On the back of Bridge Technologies’ recent announcement regarding support of the JPEG XS compression standard on its production-orientated VB440, Bridge today announces that support for the standard has also been extended to its VB330 Appliance which can monitor thousands of streams in backbone networks and central head-ends.
JPEG XS delivers a similar level of compression to that of the JPEG 2000 standard – with visually lossless compression of between 10 and 15 times the original, but with significantly lower latency – thus allowing for responsive, real-time production of broadcasts. The ability of JPEG XS to operate across both PTP and ‘traditional’ Transport Streams makes it an incredibly flexible compression standard, ensuring exceptional image quality. The VB330 Appliance allows TS monitoring and alarming for bitrate and packet loss analysis, and includes thumbnail decode for validation of the content and multicast data from the JPEG XS stream.
In essence, JPEG XS allows for broadcast networks to do more with less. As adoption of the standard increases across broadcast providers, its integration into the suite of Bridge Technologies products represents the importance that the company places in staying at the forefront of developing standards.
All of the existing functionality that the VB330 provided for other formats has now been extended to the JPEG XS standard, across both appliance and software versions of the probe. This means that up to 2000 multicasts using the JPEG XS standard or up to 50Gb of capacity, with the optional 2 * 25 Gb option, can be monitored, with comprehensive deep-dive metrics of the data presented in an intuitive, usable manner; including measurements of bit rate, packet drop and excess jitter, as well as continuous thumbnail decode for validation of the data. Alarming across all streams and measurement metrics can also be set.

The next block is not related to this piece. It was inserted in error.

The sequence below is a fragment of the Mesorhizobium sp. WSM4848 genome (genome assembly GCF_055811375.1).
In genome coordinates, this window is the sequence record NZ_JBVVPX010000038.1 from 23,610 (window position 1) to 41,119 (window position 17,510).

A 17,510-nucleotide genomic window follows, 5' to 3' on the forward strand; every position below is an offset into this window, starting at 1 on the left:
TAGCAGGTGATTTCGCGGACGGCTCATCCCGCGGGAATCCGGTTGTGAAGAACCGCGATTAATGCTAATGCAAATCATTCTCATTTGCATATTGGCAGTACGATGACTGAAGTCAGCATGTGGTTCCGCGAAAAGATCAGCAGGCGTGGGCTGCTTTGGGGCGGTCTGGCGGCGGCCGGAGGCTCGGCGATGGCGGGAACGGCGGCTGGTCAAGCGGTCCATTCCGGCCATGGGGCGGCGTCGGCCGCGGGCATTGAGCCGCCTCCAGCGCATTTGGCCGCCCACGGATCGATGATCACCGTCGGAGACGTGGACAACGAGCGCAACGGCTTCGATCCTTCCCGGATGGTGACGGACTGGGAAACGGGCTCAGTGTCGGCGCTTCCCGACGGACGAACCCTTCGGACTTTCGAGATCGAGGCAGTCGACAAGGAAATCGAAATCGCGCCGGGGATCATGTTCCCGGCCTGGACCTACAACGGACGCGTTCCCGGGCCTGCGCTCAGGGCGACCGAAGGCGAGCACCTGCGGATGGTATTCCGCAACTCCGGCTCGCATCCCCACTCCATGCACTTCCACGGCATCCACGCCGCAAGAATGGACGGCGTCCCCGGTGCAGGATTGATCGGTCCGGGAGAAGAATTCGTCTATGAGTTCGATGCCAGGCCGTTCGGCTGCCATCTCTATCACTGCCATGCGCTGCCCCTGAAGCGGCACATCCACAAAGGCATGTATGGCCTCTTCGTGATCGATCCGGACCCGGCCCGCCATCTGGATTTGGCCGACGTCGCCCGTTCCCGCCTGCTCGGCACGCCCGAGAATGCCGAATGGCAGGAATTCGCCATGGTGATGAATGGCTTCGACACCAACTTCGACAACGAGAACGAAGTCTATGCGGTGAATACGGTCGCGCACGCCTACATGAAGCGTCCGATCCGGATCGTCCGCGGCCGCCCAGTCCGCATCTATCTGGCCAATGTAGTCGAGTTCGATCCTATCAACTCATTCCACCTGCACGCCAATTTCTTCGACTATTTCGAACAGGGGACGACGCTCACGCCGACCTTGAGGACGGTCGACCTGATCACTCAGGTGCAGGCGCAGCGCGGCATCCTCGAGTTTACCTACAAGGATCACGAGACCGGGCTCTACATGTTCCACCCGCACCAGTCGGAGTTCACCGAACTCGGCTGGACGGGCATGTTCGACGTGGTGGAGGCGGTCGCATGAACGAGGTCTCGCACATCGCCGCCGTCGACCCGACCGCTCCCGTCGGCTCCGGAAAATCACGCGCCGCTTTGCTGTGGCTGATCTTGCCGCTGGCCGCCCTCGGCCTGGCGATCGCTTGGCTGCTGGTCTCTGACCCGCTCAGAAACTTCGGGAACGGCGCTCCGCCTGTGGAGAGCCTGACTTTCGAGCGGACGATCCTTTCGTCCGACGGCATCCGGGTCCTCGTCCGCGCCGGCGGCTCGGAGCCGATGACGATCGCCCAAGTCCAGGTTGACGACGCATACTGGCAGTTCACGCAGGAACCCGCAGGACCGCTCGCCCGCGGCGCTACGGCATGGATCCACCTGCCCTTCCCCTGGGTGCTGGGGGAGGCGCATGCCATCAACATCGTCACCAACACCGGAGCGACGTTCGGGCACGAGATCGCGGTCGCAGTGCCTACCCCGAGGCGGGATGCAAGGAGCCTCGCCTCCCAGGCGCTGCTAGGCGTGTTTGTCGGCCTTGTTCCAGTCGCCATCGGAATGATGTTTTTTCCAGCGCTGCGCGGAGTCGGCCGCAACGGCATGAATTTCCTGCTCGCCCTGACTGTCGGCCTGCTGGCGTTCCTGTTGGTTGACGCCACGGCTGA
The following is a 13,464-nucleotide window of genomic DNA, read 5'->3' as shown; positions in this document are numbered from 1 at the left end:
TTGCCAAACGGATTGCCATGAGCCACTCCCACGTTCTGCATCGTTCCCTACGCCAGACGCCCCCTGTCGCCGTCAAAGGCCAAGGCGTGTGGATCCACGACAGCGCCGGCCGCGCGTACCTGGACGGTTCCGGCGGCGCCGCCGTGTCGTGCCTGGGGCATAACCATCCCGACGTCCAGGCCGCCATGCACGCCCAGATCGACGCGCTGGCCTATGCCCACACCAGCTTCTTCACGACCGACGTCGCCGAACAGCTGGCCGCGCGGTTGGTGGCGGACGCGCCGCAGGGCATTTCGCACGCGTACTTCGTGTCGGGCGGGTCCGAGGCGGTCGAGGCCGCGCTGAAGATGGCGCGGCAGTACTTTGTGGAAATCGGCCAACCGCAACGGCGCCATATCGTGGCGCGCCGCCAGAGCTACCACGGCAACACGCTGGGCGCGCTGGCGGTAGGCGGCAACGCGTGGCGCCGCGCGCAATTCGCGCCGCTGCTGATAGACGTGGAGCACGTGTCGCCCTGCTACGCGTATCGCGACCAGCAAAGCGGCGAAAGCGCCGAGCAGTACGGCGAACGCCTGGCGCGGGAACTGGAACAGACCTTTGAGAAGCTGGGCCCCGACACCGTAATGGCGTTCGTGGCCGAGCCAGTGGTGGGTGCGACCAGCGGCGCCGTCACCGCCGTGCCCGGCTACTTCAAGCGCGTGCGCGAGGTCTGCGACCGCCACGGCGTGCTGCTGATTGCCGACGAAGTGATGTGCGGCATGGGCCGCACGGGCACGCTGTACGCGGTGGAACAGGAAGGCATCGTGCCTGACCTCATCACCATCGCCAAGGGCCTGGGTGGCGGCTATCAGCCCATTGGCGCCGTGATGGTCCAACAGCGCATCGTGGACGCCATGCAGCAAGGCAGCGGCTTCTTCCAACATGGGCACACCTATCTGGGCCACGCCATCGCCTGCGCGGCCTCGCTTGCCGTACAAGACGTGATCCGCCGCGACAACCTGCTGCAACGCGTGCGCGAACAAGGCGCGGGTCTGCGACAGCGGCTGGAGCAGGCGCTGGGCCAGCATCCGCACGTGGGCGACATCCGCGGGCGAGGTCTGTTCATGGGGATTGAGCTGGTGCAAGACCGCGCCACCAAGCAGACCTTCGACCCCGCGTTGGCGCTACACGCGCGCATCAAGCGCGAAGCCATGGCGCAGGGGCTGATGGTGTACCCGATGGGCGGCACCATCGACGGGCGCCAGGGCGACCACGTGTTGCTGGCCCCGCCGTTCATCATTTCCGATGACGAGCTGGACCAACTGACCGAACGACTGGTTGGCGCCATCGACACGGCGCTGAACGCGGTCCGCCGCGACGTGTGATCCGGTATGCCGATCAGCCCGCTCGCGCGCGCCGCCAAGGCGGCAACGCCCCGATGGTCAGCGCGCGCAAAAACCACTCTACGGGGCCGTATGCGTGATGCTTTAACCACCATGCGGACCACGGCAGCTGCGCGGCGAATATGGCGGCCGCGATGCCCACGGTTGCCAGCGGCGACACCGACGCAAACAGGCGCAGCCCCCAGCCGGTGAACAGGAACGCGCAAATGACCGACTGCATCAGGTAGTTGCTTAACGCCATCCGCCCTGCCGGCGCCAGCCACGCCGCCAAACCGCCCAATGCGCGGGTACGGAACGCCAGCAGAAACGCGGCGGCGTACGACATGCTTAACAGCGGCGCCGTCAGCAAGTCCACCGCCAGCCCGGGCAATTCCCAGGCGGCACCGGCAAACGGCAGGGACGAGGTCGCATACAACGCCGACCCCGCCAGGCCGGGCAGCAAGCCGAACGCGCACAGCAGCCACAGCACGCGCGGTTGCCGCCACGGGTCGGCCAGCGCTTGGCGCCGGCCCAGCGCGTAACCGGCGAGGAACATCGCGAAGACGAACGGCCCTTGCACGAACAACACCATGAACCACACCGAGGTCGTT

More than this though, the Timeline ‘content’ option has also been extended to cover JPEG XS streams. This allows for both thumbnails and measurement metadata to be recorded directly to the appliance for up to four days (or in the case of the software probe, extended through disk expansion). This means that data can be held and archived locally – including visualisation of thumbnails and identification of Quality of Experience issues such as blackframes, freezeframes, sound intensity and MOS scoring.
When combined with the ability of the VB330 Appliance to engage in continuous real-time monitoring with built-in alarming, the historical archiving of data makes the issue and error identification both more reactive and potentially more proactive, since network engineers can react to critical errors as they occur, but are provided also provided with more comprehensive, accurate and comprehensible historical data from which to spot developing issues before they occur, or on which to base diagnosis post-fact.
Speaking of the enhancements which have been brought to the VB330, Simen K. Frostad – Chairman of Bridge Technologies – said: “Audiences are more demanding than ever when it comes to their QoE demands, but at the same time, network technologies are increasingly more complex and high volume. Effective monitoring that is not only deep in the metrics it generates, but meaningful and intuitive in the insight it grants is of crucial importance. The VB330 has always delivered on this, and we will continue to ensure that it is able to do so even as standards and workflows develop across the industry.”
You might also like...
Filmmaking is now an artform with a long history, and that means a lot of received knowledge. Things like primes being better than zooms, and characterful primes best of all. The public attitude to that orthodoxy, though, is starting to…
IP monitoring differs from SDI and AES due to the abstraction of the video, audio and metadata essence leading to new methods of measuring and monitoring levels and timing.
Creating an LED light that looks reasonable, both on camera and to the eye, is no longer that difficult.
In looking back at the brief history of digital audio there are a few salient points that may help us to see where the technology may go in the future.
To see why perfect synchronization can never be achieved, we have to look at relativity, which is the physics of co-ordinate systems.